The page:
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Robots: The New Journalists

July 15, 2014

“Can a robot write a symphony? Can a robot turn a ... canvas into a beautiful masterpiece?”

From I, Robot

Who wouldn’t want to replace reporters with robots?  It’s understandable when you consider the advantages.

Robots are available when needed.  They don’t call in sick, don’t complain, don’t make annoying demands and they’ll even work on holidays.  Their work may be flawless, they always make deadlines and they’re 100% objective.  They don’t gossip, don’t waste time talking about sports and won’t try to unionize.  They don’t collect a paycheck and they don’t need health insurance.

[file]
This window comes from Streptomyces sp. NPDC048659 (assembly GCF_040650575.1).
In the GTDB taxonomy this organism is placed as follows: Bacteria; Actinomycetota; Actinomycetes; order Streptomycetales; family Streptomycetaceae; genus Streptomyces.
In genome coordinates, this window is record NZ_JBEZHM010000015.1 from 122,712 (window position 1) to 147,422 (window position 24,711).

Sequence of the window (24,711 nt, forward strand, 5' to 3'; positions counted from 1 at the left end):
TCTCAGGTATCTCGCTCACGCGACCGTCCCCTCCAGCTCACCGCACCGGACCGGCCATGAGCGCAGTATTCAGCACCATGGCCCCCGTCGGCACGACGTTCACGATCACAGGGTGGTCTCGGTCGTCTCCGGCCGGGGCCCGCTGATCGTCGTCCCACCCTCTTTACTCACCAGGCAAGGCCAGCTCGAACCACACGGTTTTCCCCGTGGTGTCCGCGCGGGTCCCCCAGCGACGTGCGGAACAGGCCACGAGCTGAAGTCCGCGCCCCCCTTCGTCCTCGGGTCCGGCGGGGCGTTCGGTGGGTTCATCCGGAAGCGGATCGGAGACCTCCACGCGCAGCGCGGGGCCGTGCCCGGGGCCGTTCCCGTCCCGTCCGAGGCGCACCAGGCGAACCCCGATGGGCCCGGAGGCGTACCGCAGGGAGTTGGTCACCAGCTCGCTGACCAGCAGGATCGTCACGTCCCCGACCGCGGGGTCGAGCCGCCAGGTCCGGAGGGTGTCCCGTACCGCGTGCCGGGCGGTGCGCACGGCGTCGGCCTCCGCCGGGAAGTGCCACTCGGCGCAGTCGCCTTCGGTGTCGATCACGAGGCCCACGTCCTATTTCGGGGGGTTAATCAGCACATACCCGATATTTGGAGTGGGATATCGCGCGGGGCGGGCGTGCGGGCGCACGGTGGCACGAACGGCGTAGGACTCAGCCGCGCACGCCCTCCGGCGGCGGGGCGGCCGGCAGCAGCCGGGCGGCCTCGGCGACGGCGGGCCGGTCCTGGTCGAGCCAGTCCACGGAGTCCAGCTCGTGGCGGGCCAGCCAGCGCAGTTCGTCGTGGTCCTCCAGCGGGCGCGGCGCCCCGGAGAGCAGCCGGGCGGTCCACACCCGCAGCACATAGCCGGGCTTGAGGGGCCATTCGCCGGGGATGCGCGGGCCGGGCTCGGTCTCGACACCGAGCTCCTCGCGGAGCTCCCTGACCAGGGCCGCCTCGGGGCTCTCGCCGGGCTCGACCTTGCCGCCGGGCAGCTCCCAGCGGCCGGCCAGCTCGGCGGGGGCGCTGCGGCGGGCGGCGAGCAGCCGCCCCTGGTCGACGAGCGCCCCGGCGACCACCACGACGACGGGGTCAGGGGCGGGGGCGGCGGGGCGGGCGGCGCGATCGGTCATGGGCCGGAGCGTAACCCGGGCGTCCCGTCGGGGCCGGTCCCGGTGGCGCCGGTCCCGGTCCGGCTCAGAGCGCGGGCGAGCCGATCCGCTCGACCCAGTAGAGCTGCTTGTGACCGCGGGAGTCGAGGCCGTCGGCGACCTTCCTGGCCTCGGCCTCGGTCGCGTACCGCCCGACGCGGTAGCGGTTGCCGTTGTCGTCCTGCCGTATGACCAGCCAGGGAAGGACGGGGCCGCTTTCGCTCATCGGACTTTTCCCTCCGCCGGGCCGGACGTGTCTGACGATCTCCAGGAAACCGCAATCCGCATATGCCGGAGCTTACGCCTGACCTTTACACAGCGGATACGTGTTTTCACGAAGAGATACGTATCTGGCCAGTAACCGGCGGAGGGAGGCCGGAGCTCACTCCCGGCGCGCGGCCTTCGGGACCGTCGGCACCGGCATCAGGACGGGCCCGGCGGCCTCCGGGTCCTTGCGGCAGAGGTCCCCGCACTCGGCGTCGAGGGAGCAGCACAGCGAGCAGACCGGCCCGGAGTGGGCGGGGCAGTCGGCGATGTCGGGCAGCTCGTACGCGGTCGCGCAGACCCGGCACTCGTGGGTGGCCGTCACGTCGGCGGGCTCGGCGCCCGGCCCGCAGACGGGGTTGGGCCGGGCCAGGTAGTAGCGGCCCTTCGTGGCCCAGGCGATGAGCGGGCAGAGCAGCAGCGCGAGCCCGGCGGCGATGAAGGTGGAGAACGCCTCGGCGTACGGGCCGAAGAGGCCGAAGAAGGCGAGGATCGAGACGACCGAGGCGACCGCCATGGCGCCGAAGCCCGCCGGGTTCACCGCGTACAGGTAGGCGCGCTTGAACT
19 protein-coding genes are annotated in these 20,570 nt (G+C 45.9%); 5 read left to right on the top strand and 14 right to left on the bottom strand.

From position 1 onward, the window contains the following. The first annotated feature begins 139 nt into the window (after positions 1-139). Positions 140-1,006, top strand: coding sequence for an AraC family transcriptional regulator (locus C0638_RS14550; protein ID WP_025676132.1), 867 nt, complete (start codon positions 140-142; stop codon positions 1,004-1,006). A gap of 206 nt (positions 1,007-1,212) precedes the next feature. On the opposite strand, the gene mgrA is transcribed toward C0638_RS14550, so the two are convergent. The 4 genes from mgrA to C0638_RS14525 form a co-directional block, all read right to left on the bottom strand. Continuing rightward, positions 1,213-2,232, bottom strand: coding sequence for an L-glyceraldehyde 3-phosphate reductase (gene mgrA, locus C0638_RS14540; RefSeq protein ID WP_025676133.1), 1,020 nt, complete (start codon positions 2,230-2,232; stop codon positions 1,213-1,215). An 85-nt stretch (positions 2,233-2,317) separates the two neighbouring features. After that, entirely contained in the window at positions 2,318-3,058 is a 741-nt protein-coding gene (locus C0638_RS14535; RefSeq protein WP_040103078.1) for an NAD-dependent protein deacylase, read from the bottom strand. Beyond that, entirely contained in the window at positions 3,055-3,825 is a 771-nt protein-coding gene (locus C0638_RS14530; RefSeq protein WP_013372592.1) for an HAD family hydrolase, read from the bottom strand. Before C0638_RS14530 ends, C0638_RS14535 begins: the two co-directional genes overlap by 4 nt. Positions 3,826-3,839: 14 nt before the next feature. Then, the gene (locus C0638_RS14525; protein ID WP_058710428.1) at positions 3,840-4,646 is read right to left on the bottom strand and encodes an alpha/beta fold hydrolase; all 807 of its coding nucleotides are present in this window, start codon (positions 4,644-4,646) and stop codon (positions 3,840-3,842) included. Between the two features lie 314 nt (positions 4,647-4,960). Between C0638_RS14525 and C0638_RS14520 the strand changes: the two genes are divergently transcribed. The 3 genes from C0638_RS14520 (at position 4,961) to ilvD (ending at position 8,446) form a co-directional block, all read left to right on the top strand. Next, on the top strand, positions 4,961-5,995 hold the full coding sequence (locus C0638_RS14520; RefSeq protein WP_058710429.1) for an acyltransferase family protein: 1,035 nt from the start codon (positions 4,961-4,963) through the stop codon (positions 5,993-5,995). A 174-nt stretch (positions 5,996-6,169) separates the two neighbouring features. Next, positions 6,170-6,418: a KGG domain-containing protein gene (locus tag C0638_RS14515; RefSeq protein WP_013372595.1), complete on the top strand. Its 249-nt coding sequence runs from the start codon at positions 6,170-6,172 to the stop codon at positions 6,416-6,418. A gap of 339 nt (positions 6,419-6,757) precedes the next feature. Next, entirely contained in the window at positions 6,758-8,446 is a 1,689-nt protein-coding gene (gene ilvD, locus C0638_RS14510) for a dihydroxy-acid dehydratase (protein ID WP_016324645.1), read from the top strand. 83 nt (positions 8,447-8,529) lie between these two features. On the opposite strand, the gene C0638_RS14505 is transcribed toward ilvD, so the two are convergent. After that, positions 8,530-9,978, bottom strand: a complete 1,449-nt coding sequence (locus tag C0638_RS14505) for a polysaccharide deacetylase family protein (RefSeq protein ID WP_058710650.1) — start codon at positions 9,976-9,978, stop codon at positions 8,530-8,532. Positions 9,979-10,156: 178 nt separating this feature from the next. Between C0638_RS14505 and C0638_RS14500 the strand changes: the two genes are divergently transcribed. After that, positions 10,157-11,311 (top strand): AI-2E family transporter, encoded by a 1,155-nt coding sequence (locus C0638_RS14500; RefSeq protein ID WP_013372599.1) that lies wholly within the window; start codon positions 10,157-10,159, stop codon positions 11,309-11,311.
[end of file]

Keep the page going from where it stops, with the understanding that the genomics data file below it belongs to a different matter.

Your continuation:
Robots make great employees, because they’re not human.  So it’s not surprising that the Associated Press this month has begun using robots from Automated Insights to generate up to 4,400 quarterly earnings reports.

AP isn’t the first to use robowriters.  Forbes uses algorithms from Narrative Science to research and write brief stories about companies whose stocks are performing well, while The Los Angeles Times uses bots to publish stories about earthquakes and homicides.